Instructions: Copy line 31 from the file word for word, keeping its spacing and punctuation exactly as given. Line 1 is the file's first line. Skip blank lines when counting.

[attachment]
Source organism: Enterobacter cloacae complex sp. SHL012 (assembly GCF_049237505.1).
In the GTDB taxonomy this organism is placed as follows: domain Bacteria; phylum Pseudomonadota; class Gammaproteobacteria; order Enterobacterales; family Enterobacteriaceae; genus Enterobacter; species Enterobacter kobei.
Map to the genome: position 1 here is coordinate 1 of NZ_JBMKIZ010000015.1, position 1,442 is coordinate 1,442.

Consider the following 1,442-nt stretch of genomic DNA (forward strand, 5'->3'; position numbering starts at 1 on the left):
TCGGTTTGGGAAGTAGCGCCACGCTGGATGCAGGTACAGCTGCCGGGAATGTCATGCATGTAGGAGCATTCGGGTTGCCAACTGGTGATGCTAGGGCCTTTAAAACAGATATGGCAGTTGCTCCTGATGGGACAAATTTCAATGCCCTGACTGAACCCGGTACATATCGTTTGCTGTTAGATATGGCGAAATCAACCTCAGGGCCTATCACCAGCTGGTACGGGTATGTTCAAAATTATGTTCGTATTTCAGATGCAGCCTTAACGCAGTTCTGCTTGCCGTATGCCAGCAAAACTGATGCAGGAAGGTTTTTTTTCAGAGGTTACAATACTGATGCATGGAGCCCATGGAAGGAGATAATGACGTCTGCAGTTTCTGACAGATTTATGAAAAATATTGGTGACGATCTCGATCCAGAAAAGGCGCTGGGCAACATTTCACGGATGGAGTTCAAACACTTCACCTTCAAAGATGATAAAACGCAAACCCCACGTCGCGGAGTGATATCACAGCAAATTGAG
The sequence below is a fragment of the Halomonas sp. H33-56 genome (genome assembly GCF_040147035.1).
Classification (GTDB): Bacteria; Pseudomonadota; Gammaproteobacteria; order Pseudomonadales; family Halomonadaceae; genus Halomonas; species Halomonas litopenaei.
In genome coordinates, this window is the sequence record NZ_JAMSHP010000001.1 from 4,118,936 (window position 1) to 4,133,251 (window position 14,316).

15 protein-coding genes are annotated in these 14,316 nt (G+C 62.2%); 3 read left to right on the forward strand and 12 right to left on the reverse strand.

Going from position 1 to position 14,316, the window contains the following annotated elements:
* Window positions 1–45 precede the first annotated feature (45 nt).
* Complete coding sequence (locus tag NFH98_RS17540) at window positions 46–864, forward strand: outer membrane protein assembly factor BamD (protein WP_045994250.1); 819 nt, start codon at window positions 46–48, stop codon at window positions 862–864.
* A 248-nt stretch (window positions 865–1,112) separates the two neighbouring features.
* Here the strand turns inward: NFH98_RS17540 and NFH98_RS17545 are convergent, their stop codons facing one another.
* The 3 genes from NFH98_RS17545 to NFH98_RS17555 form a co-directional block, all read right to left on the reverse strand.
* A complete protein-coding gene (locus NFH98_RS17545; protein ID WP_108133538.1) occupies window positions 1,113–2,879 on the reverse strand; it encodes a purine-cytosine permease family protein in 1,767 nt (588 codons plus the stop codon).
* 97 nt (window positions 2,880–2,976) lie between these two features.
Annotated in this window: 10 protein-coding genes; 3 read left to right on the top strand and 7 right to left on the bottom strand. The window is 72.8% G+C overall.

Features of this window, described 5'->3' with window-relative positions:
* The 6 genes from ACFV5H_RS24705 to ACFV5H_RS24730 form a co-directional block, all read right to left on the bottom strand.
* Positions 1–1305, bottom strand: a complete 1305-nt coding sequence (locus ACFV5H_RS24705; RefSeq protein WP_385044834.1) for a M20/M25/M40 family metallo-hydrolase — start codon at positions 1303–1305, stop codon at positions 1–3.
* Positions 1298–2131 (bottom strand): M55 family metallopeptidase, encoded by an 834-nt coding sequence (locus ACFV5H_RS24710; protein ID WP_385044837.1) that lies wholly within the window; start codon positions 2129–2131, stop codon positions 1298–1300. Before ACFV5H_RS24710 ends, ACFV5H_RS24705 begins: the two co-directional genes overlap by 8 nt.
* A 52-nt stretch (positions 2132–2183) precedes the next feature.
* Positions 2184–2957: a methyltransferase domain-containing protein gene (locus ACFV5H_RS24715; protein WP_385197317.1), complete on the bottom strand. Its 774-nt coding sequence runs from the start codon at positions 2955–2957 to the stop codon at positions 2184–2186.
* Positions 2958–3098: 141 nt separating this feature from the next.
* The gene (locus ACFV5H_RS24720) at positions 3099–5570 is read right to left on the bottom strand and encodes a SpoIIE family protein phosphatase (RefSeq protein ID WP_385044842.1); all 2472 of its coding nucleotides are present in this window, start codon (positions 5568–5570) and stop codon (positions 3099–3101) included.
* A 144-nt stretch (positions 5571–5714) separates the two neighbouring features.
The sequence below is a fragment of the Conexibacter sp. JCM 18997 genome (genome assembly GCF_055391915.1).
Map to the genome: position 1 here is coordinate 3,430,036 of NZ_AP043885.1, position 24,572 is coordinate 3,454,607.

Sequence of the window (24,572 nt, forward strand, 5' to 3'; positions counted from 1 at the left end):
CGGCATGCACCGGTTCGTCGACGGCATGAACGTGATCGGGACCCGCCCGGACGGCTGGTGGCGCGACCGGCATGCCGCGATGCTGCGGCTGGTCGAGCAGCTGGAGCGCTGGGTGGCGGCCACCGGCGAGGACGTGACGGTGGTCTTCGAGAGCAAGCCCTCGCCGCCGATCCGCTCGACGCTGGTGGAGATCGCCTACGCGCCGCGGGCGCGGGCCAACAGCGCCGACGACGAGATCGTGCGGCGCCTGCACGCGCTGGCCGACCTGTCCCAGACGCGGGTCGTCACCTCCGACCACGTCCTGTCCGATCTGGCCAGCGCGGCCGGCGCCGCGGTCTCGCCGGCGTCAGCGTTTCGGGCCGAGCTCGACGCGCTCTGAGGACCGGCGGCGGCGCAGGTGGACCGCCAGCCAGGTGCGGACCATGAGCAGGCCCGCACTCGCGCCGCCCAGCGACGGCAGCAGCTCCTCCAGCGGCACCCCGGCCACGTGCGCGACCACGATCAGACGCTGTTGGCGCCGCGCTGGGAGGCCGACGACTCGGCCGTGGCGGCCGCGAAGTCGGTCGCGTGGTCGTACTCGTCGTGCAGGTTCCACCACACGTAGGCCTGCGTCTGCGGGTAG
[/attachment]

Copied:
CGGCATGCACCGGTTCGTCGACGGCATGAACGTGATCGGGACCCGCCCGGACGGCTGGTGGCGCGACCGGCATGCCGCGATGCTGCGGCTGGTCGAGCAGCTGGAGCGCTGGGTGGCGGCCACCGGCGAGGACGTGACGGTGGTCTTCGAGAGCAAGCCCTCGCCGCCGATCCGCTCGACGCTGGTGGAGATCGCCTACGCGCCGCGGGCGCGGGCCAACAGCGCCGACGACGAGATCGTGCGGCGCCTGCACGCGCTGGCCGACCTGTCCCAGACGCGGGTCGTCACCTCCGACCACGTCCTGTCCGATCTGGCCAGCGCGGCCGGCGCCGCGGTCTCGCCGGCGTCAGCGTTTCGGGCCGAGCTCGACGCGCTCTGAGGACCGGCGGCGGCGCAGGTGGACCGCCAGCCAGGTGCGGACCATGAGCAGGCCCGCACTCGCGCCGCCCAGCGACGGCAGCAGCTCCTCCAGCGGCACCCCGGCCACGTGCGCGACCACGATCAGACGCTGTTGGCGCCGCGCTGGGAGGCCGACGACTCGGCCGTGGCGGCCGCGAAGTCGGTCGCGTGGTCGTACTCGTCGTGCAGGTTCCACCACACGTAGGCCTGCGTCTGCGGGTAG